Conservatives Need to Recapture Institutions Subverted by Neo-Marxists: Author

The right needs new leaders who are unwavering and willing to take risks for the public good, Christopher Ruso asserted.
Conservatives Need to Recapture Institutions Subverted by Neo-Marxists: Author
Christopher Rufo, senior fellow and director of the initiative on critical race theory at the Manhattan Institute, at the National Conservatism Conference in Orlando, Fla., on Nov. 1, 2021. (The Epoch Times)
Ella Kietlinska
Jan Jekielek

American institutions heavily infiltrated by Marxist ideology can only be recaptured by new leaders who are unwavering and willing to take risks for the public good, researcher and author Christopher Ruso has asserted.

To counter the subversion of American institutions, “new ideas, new platforms, new campaigns, new policies, new think tanks, new education programs, and new universities” need to be created, said Mr. Rufo, senior fellow and director of the initiative on critical race theory at the Manhattan Institute and author of the new book “America’s Cultural Revolution: How the Radical Left Conquered Everything.”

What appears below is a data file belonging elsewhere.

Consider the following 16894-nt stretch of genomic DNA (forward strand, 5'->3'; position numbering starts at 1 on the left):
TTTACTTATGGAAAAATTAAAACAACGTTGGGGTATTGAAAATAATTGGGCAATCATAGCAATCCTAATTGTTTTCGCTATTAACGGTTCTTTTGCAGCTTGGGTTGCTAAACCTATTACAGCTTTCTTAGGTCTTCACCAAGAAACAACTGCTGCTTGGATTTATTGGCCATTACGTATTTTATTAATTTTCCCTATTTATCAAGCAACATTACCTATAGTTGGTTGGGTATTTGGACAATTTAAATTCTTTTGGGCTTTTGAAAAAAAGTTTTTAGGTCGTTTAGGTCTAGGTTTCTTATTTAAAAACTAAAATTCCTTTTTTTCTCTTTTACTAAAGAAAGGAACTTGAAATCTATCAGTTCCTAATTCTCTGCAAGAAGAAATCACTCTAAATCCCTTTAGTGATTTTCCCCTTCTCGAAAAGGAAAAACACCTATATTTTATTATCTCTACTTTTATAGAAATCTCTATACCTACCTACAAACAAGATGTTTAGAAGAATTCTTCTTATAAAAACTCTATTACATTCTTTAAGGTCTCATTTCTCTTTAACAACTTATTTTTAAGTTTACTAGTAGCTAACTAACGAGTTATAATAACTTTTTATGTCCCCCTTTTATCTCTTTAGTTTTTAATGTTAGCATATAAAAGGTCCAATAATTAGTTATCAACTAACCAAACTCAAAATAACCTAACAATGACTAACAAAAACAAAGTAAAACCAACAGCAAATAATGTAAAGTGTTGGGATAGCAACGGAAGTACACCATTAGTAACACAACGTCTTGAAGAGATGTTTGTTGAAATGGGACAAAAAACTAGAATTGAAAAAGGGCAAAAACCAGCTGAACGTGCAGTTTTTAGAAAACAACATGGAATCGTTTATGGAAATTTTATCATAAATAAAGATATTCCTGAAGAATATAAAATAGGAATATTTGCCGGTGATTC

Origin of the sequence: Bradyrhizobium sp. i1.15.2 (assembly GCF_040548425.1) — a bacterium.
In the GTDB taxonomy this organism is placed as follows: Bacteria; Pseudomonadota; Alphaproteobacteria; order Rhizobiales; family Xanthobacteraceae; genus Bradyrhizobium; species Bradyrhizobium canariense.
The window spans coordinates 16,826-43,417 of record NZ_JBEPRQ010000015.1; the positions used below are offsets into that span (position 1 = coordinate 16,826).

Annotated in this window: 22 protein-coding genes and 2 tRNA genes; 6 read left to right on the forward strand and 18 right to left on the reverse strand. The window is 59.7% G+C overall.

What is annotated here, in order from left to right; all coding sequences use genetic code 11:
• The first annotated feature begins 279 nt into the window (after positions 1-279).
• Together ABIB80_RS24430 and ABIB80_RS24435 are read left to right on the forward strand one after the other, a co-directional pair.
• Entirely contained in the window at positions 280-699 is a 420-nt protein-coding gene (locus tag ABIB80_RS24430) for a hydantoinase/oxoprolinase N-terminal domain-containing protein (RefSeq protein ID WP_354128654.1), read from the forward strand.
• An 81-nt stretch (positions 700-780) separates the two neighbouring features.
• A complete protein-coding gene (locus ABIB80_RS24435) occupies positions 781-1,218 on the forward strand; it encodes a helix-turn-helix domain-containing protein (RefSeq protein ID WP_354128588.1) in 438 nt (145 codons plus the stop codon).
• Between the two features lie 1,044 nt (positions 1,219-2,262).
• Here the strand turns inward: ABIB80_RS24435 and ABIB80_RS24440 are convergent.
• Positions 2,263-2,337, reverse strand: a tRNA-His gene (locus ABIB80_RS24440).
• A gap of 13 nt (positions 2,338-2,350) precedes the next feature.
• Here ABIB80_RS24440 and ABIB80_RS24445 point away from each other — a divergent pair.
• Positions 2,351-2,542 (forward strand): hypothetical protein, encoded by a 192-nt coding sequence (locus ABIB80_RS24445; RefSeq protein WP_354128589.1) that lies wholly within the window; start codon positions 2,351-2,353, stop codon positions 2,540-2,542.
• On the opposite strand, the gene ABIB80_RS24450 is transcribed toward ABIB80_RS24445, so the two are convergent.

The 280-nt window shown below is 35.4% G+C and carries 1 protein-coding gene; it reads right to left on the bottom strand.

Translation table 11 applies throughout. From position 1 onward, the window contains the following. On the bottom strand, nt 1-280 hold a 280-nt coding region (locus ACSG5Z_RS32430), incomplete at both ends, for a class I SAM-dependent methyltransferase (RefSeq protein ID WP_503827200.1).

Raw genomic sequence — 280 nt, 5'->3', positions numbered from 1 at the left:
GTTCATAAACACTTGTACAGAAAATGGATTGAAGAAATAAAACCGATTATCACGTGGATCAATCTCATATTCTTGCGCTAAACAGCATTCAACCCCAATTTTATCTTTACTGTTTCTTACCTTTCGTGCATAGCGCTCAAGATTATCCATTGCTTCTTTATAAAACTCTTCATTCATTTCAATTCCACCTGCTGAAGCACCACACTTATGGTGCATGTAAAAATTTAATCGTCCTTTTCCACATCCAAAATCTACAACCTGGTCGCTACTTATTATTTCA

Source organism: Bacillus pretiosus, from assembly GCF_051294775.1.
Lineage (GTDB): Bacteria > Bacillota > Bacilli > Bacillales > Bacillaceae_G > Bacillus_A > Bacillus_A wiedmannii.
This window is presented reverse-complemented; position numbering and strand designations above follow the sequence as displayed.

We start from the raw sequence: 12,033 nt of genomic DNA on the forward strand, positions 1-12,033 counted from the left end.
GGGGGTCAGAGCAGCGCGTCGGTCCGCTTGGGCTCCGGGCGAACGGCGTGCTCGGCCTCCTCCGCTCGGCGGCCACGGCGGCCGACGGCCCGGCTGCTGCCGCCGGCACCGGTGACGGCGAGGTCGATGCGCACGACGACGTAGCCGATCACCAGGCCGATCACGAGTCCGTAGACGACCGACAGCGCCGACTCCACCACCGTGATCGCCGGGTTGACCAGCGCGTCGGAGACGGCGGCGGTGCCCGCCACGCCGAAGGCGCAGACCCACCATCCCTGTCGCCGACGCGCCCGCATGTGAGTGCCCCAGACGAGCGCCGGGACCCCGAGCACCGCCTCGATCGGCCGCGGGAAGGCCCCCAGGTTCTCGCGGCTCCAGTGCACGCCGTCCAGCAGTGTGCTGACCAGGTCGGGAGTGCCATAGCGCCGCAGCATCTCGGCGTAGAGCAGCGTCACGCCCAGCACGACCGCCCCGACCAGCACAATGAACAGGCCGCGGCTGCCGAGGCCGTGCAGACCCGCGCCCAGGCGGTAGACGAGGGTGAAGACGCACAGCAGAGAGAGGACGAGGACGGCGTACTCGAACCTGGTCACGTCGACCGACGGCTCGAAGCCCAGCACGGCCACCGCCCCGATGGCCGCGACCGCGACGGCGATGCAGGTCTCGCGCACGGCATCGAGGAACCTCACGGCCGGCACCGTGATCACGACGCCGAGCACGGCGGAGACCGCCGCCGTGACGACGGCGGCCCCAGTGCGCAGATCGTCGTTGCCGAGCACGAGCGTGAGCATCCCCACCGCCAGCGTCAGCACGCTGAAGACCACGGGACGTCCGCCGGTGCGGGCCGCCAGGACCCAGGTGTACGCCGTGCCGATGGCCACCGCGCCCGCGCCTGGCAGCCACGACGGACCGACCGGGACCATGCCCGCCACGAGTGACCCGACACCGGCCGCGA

“These are not going to be found springing up from the ground,” Mr. Rufo told EpochTV’s “American Thought Leaders” on Aug. 13.

They are going to be conceptualized by talented, motivated, high-capacity people with strong backbones and with a high tolerance for risk and confrontation, the researcher explained.

“Those are the kinds of people that we need to be cultivating, that we need to be training and recruiting, and that we need to be putting into positions of leadership if we're going to have a chance to create the institutions that are going to do justice to the people.”